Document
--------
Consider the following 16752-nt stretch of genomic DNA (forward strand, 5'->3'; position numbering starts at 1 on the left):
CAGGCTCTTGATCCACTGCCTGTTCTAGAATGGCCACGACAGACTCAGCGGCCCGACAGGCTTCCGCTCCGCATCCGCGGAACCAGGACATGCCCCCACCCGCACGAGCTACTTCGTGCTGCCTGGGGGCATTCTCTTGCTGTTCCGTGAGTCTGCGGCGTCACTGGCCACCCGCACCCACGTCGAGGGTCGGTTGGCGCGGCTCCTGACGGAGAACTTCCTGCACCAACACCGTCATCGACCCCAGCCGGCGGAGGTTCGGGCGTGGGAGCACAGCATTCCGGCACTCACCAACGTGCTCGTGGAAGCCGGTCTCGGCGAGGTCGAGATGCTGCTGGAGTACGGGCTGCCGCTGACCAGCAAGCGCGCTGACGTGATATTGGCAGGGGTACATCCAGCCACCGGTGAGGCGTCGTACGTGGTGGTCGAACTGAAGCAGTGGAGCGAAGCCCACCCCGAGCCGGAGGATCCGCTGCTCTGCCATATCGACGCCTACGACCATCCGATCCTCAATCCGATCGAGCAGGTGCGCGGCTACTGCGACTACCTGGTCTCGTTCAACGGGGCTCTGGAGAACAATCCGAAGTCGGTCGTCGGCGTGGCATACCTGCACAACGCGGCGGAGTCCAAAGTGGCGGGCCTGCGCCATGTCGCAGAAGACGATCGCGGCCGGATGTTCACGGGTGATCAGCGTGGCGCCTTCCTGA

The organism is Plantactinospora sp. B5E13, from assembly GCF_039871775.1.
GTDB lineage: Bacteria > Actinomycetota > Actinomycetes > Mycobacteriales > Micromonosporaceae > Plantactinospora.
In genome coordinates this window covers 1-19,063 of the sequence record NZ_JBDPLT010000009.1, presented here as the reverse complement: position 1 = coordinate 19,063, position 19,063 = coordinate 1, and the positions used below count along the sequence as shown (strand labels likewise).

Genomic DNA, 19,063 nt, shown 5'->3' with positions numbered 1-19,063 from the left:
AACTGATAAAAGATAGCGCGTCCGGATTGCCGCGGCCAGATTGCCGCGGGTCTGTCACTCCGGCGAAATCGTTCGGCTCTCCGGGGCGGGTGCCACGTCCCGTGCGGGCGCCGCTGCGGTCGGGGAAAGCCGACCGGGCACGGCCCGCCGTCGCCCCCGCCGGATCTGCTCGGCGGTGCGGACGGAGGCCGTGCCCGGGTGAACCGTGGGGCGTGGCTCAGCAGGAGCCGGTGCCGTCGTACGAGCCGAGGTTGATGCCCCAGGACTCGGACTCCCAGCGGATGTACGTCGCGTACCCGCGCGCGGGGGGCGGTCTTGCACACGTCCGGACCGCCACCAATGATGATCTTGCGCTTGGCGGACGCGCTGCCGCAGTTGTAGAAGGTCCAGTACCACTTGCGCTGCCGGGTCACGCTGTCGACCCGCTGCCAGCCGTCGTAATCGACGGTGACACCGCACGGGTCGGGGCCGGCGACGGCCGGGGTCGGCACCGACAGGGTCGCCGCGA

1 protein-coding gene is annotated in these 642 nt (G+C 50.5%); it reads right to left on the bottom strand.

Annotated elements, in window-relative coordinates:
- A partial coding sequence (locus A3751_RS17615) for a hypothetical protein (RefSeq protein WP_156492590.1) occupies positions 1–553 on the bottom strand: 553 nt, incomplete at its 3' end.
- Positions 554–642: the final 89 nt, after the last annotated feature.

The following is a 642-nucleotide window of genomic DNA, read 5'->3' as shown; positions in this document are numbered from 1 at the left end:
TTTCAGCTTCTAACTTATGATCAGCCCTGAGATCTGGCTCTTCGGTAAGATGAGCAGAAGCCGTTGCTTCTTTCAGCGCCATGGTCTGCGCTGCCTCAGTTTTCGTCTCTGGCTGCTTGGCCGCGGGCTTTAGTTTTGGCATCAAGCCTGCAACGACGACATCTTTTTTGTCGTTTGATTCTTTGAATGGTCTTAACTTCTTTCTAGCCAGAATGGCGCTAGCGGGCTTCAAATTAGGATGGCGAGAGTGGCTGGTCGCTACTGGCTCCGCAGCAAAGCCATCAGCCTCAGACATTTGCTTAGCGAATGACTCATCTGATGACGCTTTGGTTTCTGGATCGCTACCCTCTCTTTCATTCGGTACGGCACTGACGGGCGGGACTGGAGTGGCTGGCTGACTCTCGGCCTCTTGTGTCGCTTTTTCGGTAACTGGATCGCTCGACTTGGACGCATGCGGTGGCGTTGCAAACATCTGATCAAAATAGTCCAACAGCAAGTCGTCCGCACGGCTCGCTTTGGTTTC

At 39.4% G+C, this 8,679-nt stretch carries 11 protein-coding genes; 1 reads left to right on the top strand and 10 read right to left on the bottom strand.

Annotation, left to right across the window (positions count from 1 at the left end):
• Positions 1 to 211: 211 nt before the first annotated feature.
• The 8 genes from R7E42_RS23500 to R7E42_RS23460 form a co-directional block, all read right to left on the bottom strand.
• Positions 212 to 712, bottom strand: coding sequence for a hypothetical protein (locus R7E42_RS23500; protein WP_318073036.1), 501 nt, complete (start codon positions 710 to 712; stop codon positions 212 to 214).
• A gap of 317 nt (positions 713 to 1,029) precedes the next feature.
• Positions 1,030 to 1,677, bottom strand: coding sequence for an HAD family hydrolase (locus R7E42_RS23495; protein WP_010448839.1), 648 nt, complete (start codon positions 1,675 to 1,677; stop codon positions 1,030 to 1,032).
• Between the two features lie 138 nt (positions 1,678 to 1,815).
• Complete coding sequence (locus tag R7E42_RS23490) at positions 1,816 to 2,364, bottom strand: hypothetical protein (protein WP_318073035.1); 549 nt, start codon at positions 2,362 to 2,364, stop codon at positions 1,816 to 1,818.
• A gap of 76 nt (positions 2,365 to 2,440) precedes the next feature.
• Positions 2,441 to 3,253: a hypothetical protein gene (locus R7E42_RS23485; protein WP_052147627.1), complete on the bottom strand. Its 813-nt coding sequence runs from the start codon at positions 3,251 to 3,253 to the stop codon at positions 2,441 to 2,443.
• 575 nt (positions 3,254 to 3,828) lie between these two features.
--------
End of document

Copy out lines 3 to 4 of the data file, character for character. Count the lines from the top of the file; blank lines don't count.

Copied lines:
The organism is Plantactinospora sp. B5E13, from assembly GCF_039871775.1.
GTDB lineage: Bacteria > Actinomycetota > Actinomycetes > Mycobacteriales > Micromonosporaceae > Plantactinospora.